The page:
Moreover, a capable SSA arrangement should include a comprehensive space forensics capability — including data collection and analysis — to gain details following an attack on space systems to support the attribution process.
Second, engineers and other specialists should design protection systems to “await the blow” and then support the counterattack. Such actions are within the context of space resilience.
Among the many active measures available to incorporate resilience are self-protection countermeasures, satellite maneuverability and multi-domain combat solutions. In addition, passive measures could also strengthen a space capability’s ability to operate through and after an attack.
These measures include deception, hardening, disaggregation, distribution, domain awareness and proliferation. Having these defensive capabilities to deter and counteract aggression in space is not only consistent with longstanding principles of international law and treaties to which the United States is a party, but underscores the inherent right of self-defense.
Third, a community-wide discussion among space professionals is needed to debate the merits of an offensive versus defensive strategy, along with the resulting implications and requisite preparatory actions. While Clausewitz’s theory provides a springboard for pursuing a defensive strategy, other theorists have important contributions to make when developing a future space strategy.
Moreover, this community discussion should include the applicability of the inherent right of self-defense, the law of armed conflict, and the Pentagon’s standing rules-of-engagement. Furthermore, we need a dialog regarding norms of behavior in space to delineate acceptable and unacceptable non-conformities.
Just like anyone can take a firearm and engage an adversary’s military forces or rob bank, not all non-standard actions in space will be considered a hostile act or armed attack. Many may be a matter for law enforcement.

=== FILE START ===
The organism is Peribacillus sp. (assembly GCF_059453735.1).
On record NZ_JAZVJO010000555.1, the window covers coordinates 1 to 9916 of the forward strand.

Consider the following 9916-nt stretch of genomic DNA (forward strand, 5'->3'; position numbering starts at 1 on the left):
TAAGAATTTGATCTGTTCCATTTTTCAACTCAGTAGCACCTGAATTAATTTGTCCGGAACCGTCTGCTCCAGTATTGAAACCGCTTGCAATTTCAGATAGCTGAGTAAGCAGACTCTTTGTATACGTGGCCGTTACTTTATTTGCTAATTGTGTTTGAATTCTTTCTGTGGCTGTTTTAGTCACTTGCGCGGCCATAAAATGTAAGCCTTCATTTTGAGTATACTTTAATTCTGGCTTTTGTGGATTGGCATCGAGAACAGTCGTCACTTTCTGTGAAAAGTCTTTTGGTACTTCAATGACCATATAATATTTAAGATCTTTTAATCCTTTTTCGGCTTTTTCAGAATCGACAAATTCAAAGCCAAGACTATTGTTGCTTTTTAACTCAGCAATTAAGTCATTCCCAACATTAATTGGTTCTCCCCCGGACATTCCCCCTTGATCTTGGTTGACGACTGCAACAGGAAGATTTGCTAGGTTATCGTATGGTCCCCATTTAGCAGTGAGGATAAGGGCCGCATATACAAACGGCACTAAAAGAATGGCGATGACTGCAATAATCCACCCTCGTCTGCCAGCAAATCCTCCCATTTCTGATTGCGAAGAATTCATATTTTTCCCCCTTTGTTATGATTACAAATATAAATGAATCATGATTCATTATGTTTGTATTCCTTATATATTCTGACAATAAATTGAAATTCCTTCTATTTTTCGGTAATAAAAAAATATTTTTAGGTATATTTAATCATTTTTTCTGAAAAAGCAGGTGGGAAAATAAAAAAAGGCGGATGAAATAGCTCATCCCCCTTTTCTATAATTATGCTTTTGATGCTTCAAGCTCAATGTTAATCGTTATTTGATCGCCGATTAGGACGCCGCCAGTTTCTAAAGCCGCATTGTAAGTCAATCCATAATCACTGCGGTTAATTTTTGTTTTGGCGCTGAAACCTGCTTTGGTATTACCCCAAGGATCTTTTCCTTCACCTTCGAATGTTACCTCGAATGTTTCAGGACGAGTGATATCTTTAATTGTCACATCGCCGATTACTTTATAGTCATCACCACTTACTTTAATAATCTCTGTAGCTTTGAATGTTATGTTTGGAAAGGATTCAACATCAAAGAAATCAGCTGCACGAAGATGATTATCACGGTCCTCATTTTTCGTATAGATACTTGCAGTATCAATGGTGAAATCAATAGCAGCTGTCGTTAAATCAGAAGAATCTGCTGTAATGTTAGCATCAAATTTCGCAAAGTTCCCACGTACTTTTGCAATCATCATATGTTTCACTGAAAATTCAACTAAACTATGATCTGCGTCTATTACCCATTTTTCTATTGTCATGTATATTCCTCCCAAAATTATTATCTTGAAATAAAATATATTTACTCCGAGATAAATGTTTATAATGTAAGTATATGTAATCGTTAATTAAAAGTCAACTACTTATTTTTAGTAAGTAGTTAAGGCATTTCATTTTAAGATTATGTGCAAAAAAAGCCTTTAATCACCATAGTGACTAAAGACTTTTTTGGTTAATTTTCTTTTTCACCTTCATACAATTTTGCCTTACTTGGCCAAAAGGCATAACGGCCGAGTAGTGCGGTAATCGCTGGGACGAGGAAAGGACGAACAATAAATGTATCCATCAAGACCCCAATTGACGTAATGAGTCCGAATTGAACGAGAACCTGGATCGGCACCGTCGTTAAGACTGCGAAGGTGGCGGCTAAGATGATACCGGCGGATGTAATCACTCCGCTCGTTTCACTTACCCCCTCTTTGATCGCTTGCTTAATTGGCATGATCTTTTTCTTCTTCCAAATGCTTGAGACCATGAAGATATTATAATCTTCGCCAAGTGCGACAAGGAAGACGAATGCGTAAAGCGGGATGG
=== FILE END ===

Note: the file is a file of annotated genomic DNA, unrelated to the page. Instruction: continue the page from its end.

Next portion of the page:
An international discussion, with a follow-on multinational agreement, on what actions are acceptable in space is a critical first step in discerning the intentions behind the nefarious activity.
Defense is the stronger form of warfare in space, even if the United States and other space powers are not taking full advantage of it. The lamentable situation is that harnessing the power of the defense cannot be done with the systems on orbit today.
Despite the current bleak situation, this strategic misalignment can be remedied by making preparations now, before hostilities. The United States needs to make space-related investments in both time and money to improve its ability to gather intelligence and situational awareness, mitigate and protect against attacks, and better inform space professionals on defensive strategy.
By taking preparatory action now, the United States can incorporate the strength of the defense and better protect national interests in space.
Edward Ferguson is an active duty U.S. Air Force lieutenant colonel. He is a space professional, with expertise in developmental test and evaluation, acquisitions, missile operations, and strategy and policy. Lt. Col. Ferguson holds a Master of Arts in National Security and Strategic Studies from the U.S. Naval War College, along with a Master of Philosophy in Military Strategy from the School of Advanced Air and Space Studies.
John Klein is a Senior Fellow at Falcon Research in northern Virginia. He holds a Ph.D. in politics, with a strategic studies focus, from the University of Reading. Dr. Klein is the author of Space Warfare: Strategy, Principles and Policy and he writes frequently on national security, military strategy and the implications of the Law of Armed Conflict.
The views expressed in this article are solely those of the authors and do not necessarily reflect those of the U.S. Air Force, Falcon Research or those of the U.S. government.